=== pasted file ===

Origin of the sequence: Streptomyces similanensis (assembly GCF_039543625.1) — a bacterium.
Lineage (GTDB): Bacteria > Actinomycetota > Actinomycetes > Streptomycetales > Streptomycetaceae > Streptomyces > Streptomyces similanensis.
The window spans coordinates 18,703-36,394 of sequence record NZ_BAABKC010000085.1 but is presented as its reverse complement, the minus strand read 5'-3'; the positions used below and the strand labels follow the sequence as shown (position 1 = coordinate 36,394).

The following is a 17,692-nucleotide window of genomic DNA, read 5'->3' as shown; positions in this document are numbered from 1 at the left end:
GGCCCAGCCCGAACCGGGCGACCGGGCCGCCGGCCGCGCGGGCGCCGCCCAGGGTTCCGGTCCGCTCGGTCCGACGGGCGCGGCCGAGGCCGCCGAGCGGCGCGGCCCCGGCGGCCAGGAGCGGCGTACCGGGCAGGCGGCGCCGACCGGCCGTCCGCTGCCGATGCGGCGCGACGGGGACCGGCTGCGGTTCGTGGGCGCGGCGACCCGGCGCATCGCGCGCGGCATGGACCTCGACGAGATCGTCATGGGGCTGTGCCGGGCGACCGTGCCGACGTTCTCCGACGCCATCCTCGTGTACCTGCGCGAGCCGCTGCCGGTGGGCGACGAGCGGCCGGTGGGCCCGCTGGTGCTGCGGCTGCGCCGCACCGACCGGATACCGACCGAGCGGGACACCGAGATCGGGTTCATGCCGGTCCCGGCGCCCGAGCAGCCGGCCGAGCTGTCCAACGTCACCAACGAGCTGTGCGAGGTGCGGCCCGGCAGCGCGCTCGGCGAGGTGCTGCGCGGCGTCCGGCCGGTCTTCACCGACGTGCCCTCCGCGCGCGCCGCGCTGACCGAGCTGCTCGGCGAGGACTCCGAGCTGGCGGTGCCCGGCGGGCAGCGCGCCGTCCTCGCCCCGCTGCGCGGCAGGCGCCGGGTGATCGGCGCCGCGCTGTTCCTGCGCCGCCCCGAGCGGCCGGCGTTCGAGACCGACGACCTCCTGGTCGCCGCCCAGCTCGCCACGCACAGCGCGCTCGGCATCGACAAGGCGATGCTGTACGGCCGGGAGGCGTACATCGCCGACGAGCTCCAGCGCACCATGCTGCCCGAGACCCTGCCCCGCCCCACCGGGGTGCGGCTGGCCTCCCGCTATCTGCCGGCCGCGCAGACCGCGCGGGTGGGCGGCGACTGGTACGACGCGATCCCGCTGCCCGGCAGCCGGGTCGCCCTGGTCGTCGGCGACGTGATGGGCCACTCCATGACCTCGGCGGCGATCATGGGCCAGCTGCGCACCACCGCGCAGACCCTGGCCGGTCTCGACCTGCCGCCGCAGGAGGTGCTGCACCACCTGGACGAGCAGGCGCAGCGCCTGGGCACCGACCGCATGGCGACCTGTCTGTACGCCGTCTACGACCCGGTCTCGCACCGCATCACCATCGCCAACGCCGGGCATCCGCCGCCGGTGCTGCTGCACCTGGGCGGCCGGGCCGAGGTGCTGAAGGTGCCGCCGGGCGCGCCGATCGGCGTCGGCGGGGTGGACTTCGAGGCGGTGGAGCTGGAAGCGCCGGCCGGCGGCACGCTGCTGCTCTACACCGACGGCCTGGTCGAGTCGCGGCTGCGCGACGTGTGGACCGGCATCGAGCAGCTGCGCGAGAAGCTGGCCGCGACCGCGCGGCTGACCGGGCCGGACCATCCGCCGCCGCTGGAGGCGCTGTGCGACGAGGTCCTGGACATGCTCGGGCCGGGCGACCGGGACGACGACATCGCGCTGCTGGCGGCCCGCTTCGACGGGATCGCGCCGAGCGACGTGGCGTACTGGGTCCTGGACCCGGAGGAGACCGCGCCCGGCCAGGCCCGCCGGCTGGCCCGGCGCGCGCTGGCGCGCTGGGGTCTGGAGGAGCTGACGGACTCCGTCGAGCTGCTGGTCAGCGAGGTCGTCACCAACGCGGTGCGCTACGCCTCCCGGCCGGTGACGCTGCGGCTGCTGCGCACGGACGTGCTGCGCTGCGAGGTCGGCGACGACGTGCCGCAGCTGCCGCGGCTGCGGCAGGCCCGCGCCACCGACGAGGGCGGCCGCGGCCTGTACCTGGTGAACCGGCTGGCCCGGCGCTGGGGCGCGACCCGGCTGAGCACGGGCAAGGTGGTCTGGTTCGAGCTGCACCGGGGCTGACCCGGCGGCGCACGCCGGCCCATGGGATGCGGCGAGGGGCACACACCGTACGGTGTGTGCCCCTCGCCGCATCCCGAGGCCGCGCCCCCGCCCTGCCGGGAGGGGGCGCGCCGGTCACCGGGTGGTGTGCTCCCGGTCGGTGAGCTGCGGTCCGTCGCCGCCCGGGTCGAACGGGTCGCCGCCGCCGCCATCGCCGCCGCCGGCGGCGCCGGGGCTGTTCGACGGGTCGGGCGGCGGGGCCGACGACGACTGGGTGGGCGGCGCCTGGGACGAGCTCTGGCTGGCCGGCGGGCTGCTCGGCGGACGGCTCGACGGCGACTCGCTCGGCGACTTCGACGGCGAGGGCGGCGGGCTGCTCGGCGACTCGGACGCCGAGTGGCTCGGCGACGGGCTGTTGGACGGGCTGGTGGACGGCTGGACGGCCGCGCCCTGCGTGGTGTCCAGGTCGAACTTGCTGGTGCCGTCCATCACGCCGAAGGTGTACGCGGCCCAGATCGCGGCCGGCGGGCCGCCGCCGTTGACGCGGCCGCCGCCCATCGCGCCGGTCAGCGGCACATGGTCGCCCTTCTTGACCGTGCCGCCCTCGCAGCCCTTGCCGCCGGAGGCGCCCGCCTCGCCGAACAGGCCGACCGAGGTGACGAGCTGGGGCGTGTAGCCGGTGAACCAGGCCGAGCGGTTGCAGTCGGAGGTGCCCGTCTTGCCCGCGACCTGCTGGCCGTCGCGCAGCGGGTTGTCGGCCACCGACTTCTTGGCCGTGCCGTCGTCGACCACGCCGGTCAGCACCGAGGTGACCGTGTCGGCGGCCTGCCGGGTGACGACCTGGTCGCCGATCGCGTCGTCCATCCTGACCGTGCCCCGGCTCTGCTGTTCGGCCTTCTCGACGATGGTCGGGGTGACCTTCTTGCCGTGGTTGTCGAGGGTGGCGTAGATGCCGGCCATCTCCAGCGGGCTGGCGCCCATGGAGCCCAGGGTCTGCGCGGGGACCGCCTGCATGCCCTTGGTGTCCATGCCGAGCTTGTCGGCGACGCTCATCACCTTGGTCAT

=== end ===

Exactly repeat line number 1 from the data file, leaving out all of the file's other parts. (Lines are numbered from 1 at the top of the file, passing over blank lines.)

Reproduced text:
Origin of the sequence: Streptomyces similanensis (assembly GCF_039543625.1) — a bacterium.